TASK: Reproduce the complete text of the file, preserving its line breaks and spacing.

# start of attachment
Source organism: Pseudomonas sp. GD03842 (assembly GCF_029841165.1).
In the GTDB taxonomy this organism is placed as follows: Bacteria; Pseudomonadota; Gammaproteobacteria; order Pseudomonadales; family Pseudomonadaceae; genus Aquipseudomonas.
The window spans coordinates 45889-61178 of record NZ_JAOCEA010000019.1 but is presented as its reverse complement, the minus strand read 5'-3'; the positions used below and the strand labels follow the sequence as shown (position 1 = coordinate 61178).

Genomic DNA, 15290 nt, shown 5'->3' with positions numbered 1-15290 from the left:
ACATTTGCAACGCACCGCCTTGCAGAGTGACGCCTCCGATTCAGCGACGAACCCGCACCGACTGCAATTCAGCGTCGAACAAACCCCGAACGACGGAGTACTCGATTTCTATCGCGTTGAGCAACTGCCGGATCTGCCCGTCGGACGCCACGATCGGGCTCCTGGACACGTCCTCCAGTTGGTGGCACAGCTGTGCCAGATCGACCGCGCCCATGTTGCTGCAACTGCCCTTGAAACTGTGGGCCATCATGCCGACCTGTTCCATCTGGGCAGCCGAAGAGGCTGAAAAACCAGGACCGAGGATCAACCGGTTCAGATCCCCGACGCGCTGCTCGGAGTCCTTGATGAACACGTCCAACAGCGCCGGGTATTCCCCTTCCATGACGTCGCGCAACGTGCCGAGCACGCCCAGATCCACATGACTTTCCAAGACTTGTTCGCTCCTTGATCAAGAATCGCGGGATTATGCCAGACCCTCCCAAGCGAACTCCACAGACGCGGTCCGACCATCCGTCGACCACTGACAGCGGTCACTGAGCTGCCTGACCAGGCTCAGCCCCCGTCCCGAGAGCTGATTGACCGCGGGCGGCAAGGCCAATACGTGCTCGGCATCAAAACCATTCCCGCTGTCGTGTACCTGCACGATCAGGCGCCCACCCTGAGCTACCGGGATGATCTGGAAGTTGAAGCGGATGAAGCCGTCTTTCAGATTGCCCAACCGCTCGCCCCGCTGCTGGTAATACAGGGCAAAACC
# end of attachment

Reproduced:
Source organism: Pseudomonas sp. GD03842 (assembly GCF_029841165.1).
In the GTDB taxonomy this organism is placed as follows: Bacteria; Pseudomonadota; Gammaproteobacteria; order Pseudomonadales; family Pseudomonadaceae; genus Aquipseudomonas.
The window spans coordinates 45889-61178 of record NZ_JAOCEA010000019.1 but is presented as its reverse complement, the minus strand read 5'-3'; the positions used below and the strand labels follow the sequence as shown (position 1 = coordinate 61178).

Genomic DNA, 15290 nt, shown 5'->3' with positions numbered 1-15290 from the left:
ACATTTGCAACGCACCGCCTTGCAGAGTGACGCCTCCGATTCAGCGACGAACCCGCACCGACTGCAATTCAGCGTCGAACAAACCCCGAACGACGGAGTACTCGATTTCTATCGCGTTGAGCAACTGCCGGATCTGCCCGTCGGACGCCACGATCGGGCTCCTGGACACGTCCTCCAGTTGGTGGCACAGCTGTGCCAGATCGACCGCGCCCATGTTGCTGCAACTGCCCTTGAAACTGTGGGCCATCATGCCGACCTGTTCCATCTGGGCAGCCGAAGAGGCTGAAAAACCAGGACCGAGGATCAACCGGTTCAGATCCCCGACGCGCTGCTCGGAGTCCTTGATGAACACGTCCAACAGCGCCGGGTATTCCCCTTCCATGACGTCGCGCAACGTGCCGAGCACGCCCAGATCCACATGACTTTCCAAGACTTGTTCGCTCCTTGATCAAGAATCGCGGGATTATGCCAGACCCTCCCAAGCGAACTCCACAGACGCGGTCCGACCATCCGTCGACCACTGACAGCGGTCACTGAGCTGCCTGACCAGGCTCAGCCCCCGTCCCGAGAGCTGATTGACCGCGGGCGGCAAGGCCAATACGTGCTCGGCATCAAAACCATTCCCGCTGTCGTGTACCTGCACGATCAGGCGCCCACCCTGAGCTACCGGGATGATCTGGAAGTTGAAGCGGATGAAGCCGTCTTTCAGATTGCCCAACCGCTCGCCCCGCTGCTGGTAATACAGGGCAAAACC